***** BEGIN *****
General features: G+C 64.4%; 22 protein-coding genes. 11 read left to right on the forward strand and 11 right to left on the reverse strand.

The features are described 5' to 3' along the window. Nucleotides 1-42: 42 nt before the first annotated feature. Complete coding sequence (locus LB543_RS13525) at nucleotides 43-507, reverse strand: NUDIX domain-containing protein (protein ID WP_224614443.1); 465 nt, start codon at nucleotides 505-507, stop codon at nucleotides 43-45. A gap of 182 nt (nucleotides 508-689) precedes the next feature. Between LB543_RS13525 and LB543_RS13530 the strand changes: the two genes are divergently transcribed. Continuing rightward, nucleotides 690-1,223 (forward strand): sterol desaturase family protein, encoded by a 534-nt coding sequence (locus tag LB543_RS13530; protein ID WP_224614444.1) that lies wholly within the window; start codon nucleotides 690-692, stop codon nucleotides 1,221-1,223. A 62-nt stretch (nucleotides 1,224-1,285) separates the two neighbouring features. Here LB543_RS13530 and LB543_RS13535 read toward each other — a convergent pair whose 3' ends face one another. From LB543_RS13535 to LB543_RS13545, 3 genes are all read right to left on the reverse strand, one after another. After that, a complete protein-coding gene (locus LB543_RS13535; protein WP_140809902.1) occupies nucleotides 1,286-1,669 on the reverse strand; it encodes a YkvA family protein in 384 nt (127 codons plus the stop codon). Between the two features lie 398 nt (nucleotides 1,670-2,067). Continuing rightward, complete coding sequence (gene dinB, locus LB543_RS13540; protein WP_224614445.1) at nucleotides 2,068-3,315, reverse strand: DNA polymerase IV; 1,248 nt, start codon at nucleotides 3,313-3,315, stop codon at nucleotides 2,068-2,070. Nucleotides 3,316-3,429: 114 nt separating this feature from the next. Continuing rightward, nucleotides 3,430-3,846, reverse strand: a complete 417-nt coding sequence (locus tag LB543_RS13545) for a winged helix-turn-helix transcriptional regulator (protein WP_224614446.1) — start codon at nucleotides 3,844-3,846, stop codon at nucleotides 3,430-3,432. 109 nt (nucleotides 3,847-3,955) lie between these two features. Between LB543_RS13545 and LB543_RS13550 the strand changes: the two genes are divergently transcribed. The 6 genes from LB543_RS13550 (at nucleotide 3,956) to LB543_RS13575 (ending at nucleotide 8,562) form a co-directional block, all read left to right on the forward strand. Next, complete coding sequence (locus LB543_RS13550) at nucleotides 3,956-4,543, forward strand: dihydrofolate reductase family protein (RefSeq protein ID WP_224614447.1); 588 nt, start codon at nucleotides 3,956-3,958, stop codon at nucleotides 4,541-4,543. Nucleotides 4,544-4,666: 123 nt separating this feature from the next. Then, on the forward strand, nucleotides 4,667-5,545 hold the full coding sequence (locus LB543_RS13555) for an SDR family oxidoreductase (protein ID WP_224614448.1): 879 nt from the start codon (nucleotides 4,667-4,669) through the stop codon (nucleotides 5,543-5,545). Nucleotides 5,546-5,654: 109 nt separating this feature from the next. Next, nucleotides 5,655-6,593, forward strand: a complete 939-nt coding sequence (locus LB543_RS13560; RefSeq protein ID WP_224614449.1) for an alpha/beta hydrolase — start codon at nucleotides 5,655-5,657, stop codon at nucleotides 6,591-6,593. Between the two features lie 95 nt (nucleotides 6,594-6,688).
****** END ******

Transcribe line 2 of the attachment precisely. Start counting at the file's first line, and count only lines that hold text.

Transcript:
The features are described 5' to 3' along the window. Nucleotides 1-42: 42 nt before the first annotated feature. Complete coding sequence (locus LB543_RS13525) at nucleotides 43-507, reverse strand: NUDIX domain-containing protein (protein ID WP_224614443.1); 465 nt, start codon at nucleotides 505-507, stop codon at nucleotides 43-45. A gap of 182 nt (nucleotides 508-689) precedes the next feature. Between LB543_RS13525 and LB543_RS13530 the strand changes: the two genes are divergently transcribed. Continuing rightward, nucleotides 690-1,223 (forward strand): sterol desaturase family protein, encoded by a 534-nt coding sequence (locus tag LB543_RS13530; protein ID WP_224614444.1) that lies wholly within the window; start codon nucleotides 690-692, stop codon nucleotides 1,221-1,223. A 62-nt stretch (nucleotides 1,224-1,285) separates the two neighbouring features. Here LB543_RS13530 and LB543_RS13535 read toward each other — a convergent pair whose 3' ends face one another. From LB543_RS13535 to LB543_RS13545, 3 genes are all read right to left on the reverse strand, one after another. After that, a complete protein-coding gene (locus LB543_RS13535; protein WP_140809902.1) occupies nucleotides 1,286-1,669 on the reverse strand; it encodes a YkvA family protein in 384 nt (127 codons plus the stop codon). Between the two features lie 398 nt (nucleotides 1,670-2,067). Continuing rightward, complete coding sequence (gene dinB, locus LB543_RS13540; protein WP_224614445.1) at nucleotides 2,068-3,315, reverse strand: DNA polymerase IV; 1,248 nt, start codon at nucleotides 3,313-3,315, stop codon at nucleotides 2,068-2,070. Nucleotides 3,316-3,429: 114 nt separating this feature from the next. Continuing rightward, nucleotides 3,430-3,846, reverse strand: a complete 417-nt coding sequence (locus tag LB543_RS13545) for a winged helix-turn-helix transcriptional regulator (protein WP_224614446.1) — start codon at nucleotides 3,844-3,846, stop codon at nucleotides 3,430-3,432. 109 nt (nucleotides 3,847-3,955) lie between these two features. Between LB543_RS13545 and LB543_RS13550 the strand changes: the two genes are divergently transcribed. The 6 genes from LB543_RS13550 (at nucleotide 3,956) to LB543_RS13575 (ending at nucleotide 8,562) form a co-directional block, all read left to right on the forward strand. Next, complete coding sequence (locus LB543_RS13550) at nucleotides 3,956-4,543, forward strand: dihydrofolate reductase family protein (RefSeq protein ID WP_224614447.1); 588 nt, start codon at nucleotides 3,956-3,958, stop codon at nucleotides 4,541-4,543. Nucleotides 4,544-4,666: 123 nt separating this feature from the next. Then, on the forward strand, nucleotides 4,667-5,545 hold the full coding sequence (locus LB543_RS13555) for an SDR family oxidoreductase (protein ID WP_224614448.1): 879 nt from the start codon (nucleotides 4,667-4,669) through the stop codon (nucleotides 5,543-5,545). Nucleotides 5,546-5,654: 109 nt separating this feature from the next. Next, nucleotides 5,655-6,593, forward strand: a complete 939-nt coding sequence (locus LB543_RS13560; RefSeq protein ID WP_224614449.1) for an alpha/beta hydrolase — start codon at nucleotides 5,655-5,657, stop codon at nucleotides 6,591-6,593. Between the two features lie 95 nt (nucleotides 6,594-6,688).